A new roundtable committee that aims to address noise caused by commercial helicopters is seemingly close to being established, nearly two months after its creation was announced at a community meeting on the issue.
That meeting was hosted by the state Department of Transportation’s Airports Division to discuss helicopter flights over residential areas. Representatives from the DOT, the Federal Aviation Administration and Hawaii Helicopter Association were in attendance and more than 40 community members, from the nearly 200 in attendance, made comments.
A preliminary list of “roundtable attendees” provided to the Tribune-Herald by state Sen. Kai Kahele, a Hilo Democrat, was unconfirmed by the DOT Thursday.
That list, which is subject to change, included: Steve Santiago and Daryl Fujita from the DOT, Tiffany Chitwood from the FAA, Eric Lincoln and Paul Morris from the Hawaii Helicopter Association, and Conrad Hokama and Alan Okinaka as community representatives.
Additionally, Patrick Kahawaiolaa, president of the Keaukaha Community Association, confirmed Thursday that he had committed to being on the committee after being asked earlier this week.
Noise, in general, has long been an issue for Keaukaha because of the community’s proximity to Hilo International Airport.
“For me and the community I represent, the noise generates there,” Kahawaiolaa said. “… It begins in my community and it ends in my community, so that’s why I thought we should be at the table and to see how we can help.”
In a letter to DOT Director Jade Butay following the August meeting, Kahele encouraged the inclusion of Hawaii Island Coalition Malama Pono (or HICoP), the Keaukaha Community Association and any other “interested stakeholder members” in the working group.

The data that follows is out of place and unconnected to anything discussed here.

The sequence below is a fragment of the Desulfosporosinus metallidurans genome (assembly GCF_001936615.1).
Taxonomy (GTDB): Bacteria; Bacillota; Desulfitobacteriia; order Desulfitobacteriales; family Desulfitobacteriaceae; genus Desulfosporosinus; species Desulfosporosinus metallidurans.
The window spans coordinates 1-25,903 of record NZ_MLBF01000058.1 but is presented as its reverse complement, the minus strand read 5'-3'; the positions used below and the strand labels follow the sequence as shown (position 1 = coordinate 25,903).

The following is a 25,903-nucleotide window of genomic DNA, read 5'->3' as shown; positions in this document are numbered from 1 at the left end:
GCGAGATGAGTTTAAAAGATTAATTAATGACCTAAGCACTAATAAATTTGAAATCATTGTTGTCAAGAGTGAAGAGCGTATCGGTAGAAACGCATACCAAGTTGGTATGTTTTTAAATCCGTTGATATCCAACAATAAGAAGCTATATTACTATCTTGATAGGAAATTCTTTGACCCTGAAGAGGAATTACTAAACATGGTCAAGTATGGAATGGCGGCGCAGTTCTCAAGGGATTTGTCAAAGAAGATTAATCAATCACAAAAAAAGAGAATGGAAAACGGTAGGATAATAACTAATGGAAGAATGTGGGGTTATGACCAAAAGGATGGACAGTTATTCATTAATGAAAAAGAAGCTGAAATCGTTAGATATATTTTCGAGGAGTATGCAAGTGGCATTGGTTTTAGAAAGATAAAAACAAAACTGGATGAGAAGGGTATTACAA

Kahele said Thursday he was glad the Keaukaha community would have a representative on the committee.
The concept of the roundtable is to bring different, interested parties together to come up with “creative and meaningful collaborative solutions” so that those recommendations can be presented to the Legislature, he said.
But it’s ultimately the FAA and the U.S. Department of the Interior, which manages national parks, to make “fundamental and concrete change” in terms of rules regarding air tour operators in the state, Kahele said.
“If we’re going to wait for the federal government, we’re probably going to be waiting forever, so if we want to make changes, then it’s going to have to come from within,” he said.
There will have to be compromises to find the balance between tour helicopter operations “and how we can also preserve the quietness and the noise level around the community,” Kahele said, especially in communities that are highly trafficked, such as lower Puna and Piihonua.
Groups will need to “come to the table and compromise and work together and come up with something we can all live with,” he said. “It’s a good step forward in the right direction.”
Email Stephanie Salmons at firstname.lastname@example.org.